One Small Step: Making Victoria Blush Interview by Orli Cotel
Liz Butler San Francisco, California
Organizing director, ForestEthics, age 33
"Canada's boreal forest is the largest expanse of wildlands in North America, and it's being logged at an alarming rate. We found out this endangered forest is being ground up to make mail-order catalogs. Fifty-nine billion catalogs go out every year in the United States, and 95 percent are immediately thrown away!
"One of the companies we were most concerned about was Victoria's Secret because it sends out a million catalogs every single day, more than any other business we know of.
"So we set up a Web site, Victoria's Dirty Secret, and called for a day of action in front of its stores across the country. Instead of your typical protest rally, people were wearing lingerie and angel wings--but holding chainsaws.
"We ran a full-page ad in the New York Times with a woman dressed like a Victoria's Secret model with a chainsaw. The ad got a lot of attention and even a spot on the Today show.
"Since we've started, Victoria's Secret has begun meeting with us on a regular basis--one day we're protesting out in front, and the next we're in the boardrooms. With corporate campaigns, you can make really big changes very fast. Victoria's Secret took a step in the right direction and put its discount catalogs, 24 million a year, on postconsumer recycled paper. To us, that meant two things: The company is hearing our message, and what we are asking it to do is possible. We said, 'It's great about the 24 million, but what about the rest?'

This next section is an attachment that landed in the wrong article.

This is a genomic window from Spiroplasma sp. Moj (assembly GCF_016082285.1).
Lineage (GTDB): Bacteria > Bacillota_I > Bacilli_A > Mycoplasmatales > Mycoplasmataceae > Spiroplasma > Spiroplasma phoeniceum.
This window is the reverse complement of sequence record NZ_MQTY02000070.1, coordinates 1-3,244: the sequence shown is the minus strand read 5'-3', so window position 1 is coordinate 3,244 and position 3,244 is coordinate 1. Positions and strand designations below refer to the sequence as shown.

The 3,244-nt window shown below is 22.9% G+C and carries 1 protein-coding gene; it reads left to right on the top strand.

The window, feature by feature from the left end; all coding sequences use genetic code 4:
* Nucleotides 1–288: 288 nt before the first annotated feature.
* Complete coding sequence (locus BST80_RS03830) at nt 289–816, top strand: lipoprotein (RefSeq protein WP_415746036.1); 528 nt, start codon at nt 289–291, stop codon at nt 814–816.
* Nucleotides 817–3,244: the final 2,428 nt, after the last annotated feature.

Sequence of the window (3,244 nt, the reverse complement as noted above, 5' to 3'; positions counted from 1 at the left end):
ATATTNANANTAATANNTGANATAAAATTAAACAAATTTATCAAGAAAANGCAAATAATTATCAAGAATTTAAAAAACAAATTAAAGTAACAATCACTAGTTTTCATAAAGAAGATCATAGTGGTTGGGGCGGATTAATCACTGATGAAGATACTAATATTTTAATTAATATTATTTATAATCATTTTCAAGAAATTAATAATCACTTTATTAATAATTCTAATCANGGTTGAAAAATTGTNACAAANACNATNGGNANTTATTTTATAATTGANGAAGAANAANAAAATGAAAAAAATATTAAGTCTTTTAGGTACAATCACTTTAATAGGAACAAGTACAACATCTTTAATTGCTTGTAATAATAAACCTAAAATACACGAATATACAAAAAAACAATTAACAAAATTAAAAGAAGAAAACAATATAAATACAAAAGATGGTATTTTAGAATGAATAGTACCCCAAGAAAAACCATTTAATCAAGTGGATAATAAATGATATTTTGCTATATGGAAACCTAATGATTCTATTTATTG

"As we pressure Victoria's Secret, other catalog companies are watching what it does. We want companies competing to be the greenest."
BIG SAVINGS If the catalog industry switched to paper with 10 percent postconsumer recycled content, it would save 851,000 tons of wood annually--enough to build a six-foot fence across the United States seven times.